Digital Platform Development – The pivot of my mobile app to a web platform with an expanded scope has honed my skills in so many amazing ways. Through extensive market research, I identified a gap in the market and developed a compelling platform that has resonated with both contributors and readers. I want to pinch myself daily knowing that Corynne Corbett, a veteran of beauty publications like Elle, Mode, and Essence contributes a weekly column to our site because she gets to write about beauty the way she wants to. It went live in mid-July and one of our articles has been shared over 400 times and several others have been shared more than 100 times. We’ve been re-tweeted by a Top Chef and we are being followed by celebrities and influencers. Kim Fields even came on our Facebook Live to talk about her new book! Once again, all of this happened without a background in tech, digital media or social marketing. I ask questions, read voraciously, and study people who do it best.
Innovation and Staying on the Cutting Edge- For the past few years, I’ve served as an advisory board member to help select the healthcare related presentations for SXSW Interactive. Being involved with one of the world’s largest gatherings of thought leaders and technology innovators keeps me on the cutting edge of ideas. It is the perfect outlet to stretch one’s intellectual and creative muscles in a way that day to day work rarely does. I’m also an adviser to a project aiming to create the nation’s first fully connected health community. It’s a big idea wrought with policy and systems challenges but one worth pursuing. Again, opening the mind to imagine and create what can be.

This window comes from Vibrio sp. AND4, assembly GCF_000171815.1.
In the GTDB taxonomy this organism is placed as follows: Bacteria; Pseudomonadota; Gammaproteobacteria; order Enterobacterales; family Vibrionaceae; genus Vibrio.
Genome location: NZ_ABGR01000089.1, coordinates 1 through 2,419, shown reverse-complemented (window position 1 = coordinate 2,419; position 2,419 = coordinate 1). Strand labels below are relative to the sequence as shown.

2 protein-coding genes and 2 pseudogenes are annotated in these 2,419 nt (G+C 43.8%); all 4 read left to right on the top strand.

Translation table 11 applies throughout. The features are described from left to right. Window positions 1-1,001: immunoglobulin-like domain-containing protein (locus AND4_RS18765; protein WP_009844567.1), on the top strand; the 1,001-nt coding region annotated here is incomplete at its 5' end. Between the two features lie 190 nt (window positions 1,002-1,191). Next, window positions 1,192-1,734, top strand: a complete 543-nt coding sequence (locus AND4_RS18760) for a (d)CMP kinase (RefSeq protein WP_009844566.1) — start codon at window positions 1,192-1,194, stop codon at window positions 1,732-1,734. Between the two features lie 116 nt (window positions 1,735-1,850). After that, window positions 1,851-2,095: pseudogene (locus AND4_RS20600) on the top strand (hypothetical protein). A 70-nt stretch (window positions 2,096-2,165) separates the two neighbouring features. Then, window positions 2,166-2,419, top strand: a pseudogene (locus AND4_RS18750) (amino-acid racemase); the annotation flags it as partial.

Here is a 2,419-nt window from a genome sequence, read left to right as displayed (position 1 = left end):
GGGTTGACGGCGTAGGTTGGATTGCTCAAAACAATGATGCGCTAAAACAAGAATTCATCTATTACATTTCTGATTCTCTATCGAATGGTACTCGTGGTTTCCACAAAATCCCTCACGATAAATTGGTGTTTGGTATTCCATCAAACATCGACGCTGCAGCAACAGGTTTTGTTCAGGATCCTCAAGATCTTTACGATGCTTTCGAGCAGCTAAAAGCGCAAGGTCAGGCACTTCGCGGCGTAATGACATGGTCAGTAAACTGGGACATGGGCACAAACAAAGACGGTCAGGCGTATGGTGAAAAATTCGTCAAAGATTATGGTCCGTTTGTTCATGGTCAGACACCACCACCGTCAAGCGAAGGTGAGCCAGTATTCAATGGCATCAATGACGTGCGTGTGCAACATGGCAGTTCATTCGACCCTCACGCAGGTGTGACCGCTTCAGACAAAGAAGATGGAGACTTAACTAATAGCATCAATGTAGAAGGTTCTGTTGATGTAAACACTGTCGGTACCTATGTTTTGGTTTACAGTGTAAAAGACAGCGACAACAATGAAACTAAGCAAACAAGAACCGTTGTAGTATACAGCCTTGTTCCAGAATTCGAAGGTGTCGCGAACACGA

Me at my best is an amalgamation of all these experiences and skills.
Here’s how I know it is true. For the first time in my years of academic and professional speaking, I received a standing ovation at the HERO Think Tank dinner from an audience of highly regarded professionals from Fortune 500 and 100 companies along with esteemed academics from universities across the country. The success of that talk can be directly attributed to bringing my full self to the stage. I used my academic background and professional experience to site relevant and compelling statistics, suggested alternative frameworks of well-being from our founding principles at GW4W, noted real life examples from my work with St. Louise house, utilized key components of great storytelling that I learned for my website, and best practices about innovation from the tech world. It all worked together perfectly!
If you are ever charged with evaluating candidates for positions, admissions, funding, awards or otherwise, I implore you to dig beyond what is on their resume and ask questions to delve into the skills they may have acquired during a gap. You’ll be surprised what you’ll find out when you create a safe space for people to share their full selves. Without outing my colleagues, I will tell you that I know senior level professional who are expert knitting instructors, authors of novels, actors, members of bands, filmmakers and much more. What’s interesting is they are all top performers in their fields while doing things they love outside of work. Their employers are benefiting from that richness without knowing it in most cases.
I’ll close this with a quote from a not yet published article in the monthly, What the Mountains Know series on Ms. X Factor, “I know I’m talented, and I desire the opportunity to embrace, and shine, my unique light”. I’m not sure what will look like but I’m going to remain open to opportunities where I can bring my full self.
Everyone has a story. What’s yours? We want to hear from. Click here to share.